Anker® 25W 5-Port Desktop USB Charger with PowerIQ™ Technology for iPhone 5s 5c 5; iPad Air mini; Galaxy S5 S4; Note 3 2; Tab; Nexus and More

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Anker® 25W 5-Port Desktop USB Charger with PowerIQ™ Technology for iPhone 5s 5c 5; iPad Air mini; Galaxy S5 S4; Note 3 2; Tab; Nexus and More

Anker® 25W 5-Port Desktop USB Charger with PowerIQ™ Technology for iPhone 5s 5c 5; iPad Air mini; Galaxy S5 S4; Note 3 2; Tab; Nexus and More

  • 2 charging ports powered by PowerIQ™ technology maximize compatibility with Android, Apple and other devices by enabling charge speeds of up to 2.4 amps.
  • 3 standard charging ports charge most Android devices at full speed as well as many other devices.
  • The size of a deck of playing cards (3.6 × 2.3 × 1.0in / 91 × 58 × 25mm) with unibody design and 100-240 volt input ideal for international travel.
  • Industrial-grade materials, premium circuitry and UL certification ensure lifetime reliability.
  • Package contents: Anker® 25W 5-Port Desktop Charger, 5ft / 150cm detachable power cord, welcome guide, 18-month hassle-free warranty.

ANKER: Amazon’s #1 Charging Brand • The highest average review rating of any charging brand. • One in three chargers sold on Amazon is from us. • Join the 6 million+ satisfied customers powered by Anker. 25W 5-Port Desktop Charger Max speed charging for our multi-device world. PowerIQTM Detects your device. Delivers the fastest charge. Exclusive to Anker, PowerIQTM amp-adjustment technology intelligently identifies your device to deliver its fastest possible charge through two ports. The All-in-One Charger Three Standard charging ports charge most Android phones and iPhones with iOS 5 or later at full speed as well as many other devices. UL Certified Safe Built with industry grade materials and premium circuitry, this product meets the rigorous safety standards of Underwriters Laboratories. Grab ‘n Go Ready As small as a pack of cards, as light as a baseball and as easy to pack or pocket as your wallet. World Famous Warranty At Anker, we believe in our products. That’s why we bac

List Price: $ 15.99

Price: $ 15.99

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Originally posted 2015-11-08 04:27:04. Republished by Blog Post Promoter

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3 thoughts on “Anker® 25W 5-Port Desktop USB Charger with PowerIQ™ Technology for iPhone 5s 5c 5; iPad Air mini; Galaxy S5 S4; Note 3 2; Tab; Nexus and More

  1. 558 of 585 people found the following review helpful
    5.0 out of 5 stars
    It does exactly what it says it does so make sure you understand the output for each port., September 1, 2013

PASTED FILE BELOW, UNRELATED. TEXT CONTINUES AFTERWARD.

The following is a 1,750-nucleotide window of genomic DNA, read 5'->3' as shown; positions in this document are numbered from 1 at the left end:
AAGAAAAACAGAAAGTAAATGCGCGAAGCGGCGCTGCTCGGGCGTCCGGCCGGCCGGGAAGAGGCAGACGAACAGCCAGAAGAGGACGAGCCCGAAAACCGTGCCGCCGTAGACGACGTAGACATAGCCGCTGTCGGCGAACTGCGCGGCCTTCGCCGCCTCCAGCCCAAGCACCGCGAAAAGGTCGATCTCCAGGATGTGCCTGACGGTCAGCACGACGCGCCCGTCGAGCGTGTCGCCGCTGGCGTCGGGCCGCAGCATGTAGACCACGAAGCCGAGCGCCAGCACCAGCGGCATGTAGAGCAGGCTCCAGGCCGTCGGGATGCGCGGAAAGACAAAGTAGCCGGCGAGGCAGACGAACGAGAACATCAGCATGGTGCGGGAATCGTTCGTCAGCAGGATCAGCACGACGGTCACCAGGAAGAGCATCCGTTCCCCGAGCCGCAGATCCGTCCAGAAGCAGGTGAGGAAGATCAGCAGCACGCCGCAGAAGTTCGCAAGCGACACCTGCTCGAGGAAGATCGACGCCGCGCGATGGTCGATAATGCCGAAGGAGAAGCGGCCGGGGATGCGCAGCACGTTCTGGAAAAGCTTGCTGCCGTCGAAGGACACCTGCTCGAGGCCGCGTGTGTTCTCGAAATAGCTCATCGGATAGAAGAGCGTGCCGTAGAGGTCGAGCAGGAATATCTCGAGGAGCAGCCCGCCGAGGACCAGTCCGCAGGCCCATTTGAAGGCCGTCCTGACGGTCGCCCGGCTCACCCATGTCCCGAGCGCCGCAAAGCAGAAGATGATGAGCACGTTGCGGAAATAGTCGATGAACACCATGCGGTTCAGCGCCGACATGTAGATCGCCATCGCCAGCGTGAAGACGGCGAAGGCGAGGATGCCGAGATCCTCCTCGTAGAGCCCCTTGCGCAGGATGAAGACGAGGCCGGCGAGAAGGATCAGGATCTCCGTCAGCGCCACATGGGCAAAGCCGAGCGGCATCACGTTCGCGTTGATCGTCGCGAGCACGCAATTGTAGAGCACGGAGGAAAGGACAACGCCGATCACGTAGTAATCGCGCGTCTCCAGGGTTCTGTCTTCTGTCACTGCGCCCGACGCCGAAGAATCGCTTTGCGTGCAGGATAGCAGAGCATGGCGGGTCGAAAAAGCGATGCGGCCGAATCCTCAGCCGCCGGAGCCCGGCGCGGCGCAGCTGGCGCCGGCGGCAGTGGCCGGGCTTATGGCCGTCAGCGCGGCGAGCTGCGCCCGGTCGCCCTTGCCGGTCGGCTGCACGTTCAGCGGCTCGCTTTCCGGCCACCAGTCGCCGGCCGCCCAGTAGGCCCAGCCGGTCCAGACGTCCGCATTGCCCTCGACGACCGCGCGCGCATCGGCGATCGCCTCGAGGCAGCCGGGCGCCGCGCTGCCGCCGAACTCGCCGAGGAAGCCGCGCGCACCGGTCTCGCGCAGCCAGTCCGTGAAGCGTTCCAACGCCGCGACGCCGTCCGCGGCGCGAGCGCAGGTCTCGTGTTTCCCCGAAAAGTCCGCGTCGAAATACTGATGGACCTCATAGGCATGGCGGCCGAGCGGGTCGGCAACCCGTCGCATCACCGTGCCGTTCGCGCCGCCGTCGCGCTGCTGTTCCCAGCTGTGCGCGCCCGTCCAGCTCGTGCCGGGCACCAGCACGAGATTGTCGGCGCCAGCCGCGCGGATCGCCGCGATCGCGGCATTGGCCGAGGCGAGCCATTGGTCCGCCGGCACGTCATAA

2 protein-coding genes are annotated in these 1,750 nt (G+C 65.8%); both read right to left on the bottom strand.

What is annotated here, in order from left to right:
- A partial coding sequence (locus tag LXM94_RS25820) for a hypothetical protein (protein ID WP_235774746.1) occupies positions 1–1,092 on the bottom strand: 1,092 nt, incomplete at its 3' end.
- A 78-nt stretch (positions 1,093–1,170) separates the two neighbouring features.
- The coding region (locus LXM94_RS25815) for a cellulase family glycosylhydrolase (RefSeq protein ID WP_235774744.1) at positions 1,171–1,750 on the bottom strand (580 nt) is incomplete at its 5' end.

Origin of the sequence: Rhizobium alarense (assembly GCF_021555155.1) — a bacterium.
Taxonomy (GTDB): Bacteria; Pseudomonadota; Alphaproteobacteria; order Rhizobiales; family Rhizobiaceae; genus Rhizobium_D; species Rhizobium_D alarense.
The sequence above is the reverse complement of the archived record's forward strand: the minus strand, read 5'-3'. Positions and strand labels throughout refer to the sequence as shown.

By 
    Ryan G. Del Grande (NJ) –
    (REAL NAME)
      

    First the charger works great and does exactly what it states it does.

    If you don’t properly understand what each port allows in amperage you might think it’s misleading when you plug the wrong device in the wrong port. The ports are labeled as for specific devices which they are not and are only indicative of the amps they put out. The instructions and back of the device clearly label what each port will do for you in terms of amps they will put out. The ports go as such

    iPad 2.1 Amps – This is the highest output.
    Samsung Tab 1.3 Amps – This is the second highest output.
    iPad 2.1 Amps – Again the highest output.
    iPhone 1 Amp – Lowest but common for most phones.
    Android 1 AMP – Same as iPhone

    It is important to understand what your device requires, for instance my note 2 can charge at 2 amps so the iPad port at 2.1 Amps is perfect. Because of how Amps work I do not need to worry about putting too much into my phone. When my phone request 2 Amps that is exactly what it gets, now if I plugged it into say the Android port at 1 Amp that is all I would get. Charging time would also be doubled since I am only giving my phone half of what it can use.

    Also with this charger being rated at only 5 Amps max you can not plug into all 5 ports unless you are using devices all at 1 Amp. 2 iPads would put you at 4.2 so anything else would bring it over 5 Amps. If you used 1 iPad or device pulling over 2 Amps you could get 3 to 4 ports depending on Amps required.

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  2. 330 of 354 people found the following review helpful
    2.0 out of 5 stars
    Android Device users – PAY ATTENTION !, December 30, 2013
    By 
    M. Grimm (Roanoke, VA) –
    (REAL NAME)
      

    Verified Purchase(What’s this?)
    I don’t normally write a lot of reviews but felt this one was needed to clear up some details for those of us who are heavy android users (I have 5+ devices in my house).

    First, as others have said it does exactly what it says it does… it charges the SPECIFIED devices at the maximum listed rates for each port up to 5 amps total.

    THE PROBLEM: OTHER devices may be limited on each port to 0.5 amps.

    Personally, I think the description from Anker should be clearer. The only indications are in the manual’s “FAQ” that comes with it which does say that your device “may charge slower” in a different port and over at Anker’s site where they VERY vaguely talk about the difference between Apple/Android ports. See […]

    Port 1)
    2.1 amps: iPad (50K ohm b/w data pins)
    (An Android device may only get 0.5A “Charging USB” )

    Port 2)
    1.3 amps: Samsung Tab (0 ohm b/w data pins)